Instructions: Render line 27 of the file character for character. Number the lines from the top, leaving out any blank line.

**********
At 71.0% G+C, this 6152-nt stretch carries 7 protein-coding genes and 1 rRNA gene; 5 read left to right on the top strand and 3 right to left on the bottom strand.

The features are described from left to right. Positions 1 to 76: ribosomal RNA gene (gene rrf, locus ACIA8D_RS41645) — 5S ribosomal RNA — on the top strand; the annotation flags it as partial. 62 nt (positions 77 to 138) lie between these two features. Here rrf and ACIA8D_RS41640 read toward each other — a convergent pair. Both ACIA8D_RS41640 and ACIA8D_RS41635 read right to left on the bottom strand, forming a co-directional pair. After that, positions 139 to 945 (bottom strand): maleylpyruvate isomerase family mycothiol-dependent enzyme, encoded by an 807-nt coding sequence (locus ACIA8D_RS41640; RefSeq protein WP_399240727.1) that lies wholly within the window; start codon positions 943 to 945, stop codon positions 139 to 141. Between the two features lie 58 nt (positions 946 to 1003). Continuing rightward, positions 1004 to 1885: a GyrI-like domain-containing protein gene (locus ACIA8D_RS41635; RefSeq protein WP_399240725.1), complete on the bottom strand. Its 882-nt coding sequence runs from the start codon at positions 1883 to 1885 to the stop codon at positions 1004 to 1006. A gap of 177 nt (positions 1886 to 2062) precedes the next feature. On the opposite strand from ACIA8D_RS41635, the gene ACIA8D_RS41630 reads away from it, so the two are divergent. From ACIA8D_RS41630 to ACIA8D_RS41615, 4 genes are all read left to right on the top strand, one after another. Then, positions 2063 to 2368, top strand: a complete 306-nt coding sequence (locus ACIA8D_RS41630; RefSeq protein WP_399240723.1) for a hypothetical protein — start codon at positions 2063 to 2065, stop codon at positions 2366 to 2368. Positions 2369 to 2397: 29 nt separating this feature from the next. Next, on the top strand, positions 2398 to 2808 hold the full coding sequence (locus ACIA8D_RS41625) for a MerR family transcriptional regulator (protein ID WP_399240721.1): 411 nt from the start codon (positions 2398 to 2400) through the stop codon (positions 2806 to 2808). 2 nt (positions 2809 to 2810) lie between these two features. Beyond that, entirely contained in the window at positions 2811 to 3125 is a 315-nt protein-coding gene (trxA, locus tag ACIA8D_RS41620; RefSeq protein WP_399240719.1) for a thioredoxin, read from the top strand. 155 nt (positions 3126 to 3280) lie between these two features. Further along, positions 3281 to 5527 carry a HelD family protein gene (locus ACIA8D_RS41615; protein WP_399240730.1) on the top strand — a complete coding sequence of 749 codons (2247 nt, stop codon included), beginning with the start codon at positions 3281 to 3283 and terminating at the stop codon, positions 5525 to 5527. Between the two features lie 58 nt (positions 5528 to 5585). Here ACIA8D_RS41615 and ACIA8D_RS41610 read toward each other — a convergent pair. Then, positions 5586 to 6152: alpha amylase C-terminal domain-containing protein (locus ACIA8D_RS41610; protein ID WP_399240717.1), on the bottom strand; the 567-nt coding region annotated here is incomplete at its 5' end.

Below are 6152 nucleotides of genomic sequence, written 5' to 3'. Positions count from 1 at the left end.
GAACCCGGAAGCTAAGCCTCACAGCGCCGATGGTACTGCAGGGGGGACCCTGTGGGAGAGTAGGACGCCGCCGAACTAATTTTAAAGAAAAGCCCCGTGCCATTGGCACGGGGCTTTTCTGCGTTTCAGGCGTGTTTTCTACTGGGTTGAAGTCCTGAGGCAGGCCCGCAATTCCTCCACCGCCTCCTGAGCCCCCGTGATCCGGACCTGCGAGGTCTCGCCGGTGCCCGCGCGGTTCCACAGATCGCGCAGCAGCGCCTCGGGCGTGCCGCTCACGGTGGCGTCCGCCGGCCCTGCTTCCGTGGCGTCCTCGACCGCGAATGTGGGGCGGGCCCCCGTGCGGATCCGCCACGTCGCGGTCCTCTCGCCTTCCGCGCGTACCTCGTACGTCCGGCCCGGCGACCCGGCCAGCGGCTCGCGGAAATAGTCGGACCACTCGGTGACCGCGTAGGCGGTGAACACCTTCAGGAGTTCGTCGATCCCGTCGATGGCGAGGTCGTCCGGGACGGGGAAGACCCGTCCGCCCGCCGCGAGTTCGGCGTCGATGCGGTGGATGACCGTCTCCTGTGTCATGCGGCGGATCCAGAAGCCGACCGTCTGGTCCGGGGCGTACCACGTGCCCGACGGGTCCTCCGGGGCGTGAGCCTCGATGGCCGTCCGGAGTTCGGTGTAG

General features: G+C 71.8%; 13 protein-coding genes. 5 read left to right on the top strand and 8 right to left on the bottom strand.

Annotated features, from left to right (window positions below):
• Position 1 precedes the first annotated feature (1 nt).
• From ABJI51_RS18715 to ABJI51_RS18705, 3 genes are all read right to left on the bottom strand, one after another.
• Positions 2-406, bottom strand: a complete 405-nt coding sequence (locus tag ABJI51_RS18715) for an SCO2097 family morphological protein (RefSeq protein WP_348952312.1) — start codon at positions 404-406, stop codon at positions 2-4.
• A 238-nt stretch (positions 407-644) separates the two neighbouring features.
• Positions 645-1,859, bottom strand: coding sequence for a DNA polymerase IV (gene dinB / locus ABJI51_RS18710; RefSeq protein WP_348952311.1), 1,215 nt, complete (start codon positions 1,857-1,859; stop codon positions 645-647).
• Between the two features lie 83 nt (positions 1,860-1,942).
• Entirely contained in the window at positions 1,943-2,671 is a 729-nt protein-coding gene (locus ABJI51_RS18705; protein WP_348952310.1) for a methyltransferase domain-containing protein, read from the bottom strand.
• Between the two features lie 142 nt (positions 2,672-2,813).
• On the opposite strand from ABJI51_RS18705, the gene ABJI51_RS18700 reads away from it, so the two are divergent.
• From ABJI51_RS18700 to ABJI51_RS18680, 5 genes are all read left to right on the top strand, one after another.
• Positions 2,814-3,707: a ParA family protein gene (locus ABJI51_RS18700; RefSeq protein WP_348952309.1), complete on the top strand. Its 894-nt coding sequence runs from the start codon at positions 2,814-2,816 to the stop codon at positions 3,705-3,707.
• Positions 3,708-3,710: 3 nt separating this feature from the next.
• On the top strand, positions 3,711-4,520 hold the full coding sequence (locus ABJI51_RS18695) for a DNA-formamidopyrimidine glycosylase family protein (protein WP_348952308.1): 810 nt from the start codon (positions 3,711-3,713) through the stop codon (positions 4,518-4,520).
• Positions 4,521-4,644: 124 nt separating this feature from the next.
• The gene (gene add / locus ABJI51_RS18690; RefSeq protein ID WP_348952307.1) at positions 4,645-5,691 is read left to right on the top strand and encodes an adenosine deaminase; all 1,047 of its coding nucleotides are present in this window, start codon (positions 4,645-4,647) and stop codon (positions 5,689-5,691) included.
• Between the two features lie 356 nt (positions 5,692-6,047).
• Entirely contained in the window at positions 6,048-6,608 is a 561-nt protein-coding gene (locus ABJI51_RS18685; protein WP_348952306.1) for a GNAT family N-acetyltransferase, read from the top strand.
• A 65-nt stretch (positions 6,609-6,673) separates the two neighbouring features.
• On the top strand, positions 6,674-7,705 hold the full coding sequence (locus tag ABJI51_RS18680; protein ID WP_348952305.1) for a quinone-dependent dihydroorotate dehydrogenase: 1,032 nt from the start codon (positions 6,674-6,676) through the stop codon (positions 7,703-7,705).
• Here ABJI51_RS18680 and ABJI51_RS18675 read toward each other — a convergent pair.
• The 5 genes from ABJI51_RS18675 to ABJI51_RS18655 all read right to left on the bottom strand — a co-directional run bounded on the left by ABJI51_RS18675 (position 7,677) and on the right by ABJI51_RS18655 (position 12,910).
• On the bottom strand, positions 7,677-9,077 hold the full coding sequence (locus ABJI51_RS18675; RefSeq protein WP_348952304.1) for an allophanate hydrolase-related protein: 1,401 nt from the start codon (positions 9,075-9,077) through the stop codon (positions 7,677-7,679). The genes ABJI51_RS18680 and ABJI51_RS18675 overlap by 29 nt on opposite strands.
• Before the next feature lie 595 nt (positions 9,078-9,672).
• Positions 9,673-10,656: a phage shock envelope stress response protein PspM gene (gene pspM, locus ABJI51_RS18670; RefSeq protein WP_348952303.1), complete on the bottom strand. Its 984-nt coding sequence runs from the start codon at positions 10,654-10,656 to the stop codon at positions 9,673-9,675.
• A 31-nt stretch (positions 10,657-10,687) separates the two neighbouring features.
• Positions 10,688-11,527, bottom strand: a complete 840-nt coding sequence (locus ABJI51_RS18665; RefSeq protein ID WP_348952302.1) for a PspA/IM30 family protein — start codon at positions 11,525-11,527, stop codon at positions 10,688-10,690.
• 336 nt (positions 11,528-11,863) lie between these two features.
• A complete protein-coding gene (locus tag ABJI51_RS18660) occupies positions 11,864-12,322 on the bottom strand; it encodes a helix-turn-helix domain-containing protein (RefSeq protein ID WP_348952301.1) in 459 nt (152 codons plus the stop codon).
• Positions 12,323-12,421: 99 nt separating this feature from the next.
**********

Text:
• The 5 genes from ABJI51_RS18675 to ABJI51_RS18655 all read right to left on the bottom strand — a co-directional run bounded on the left by ABJI51_RS18675 (position 7,677) and on the right by ABJI51_RS18655 (position 12,910).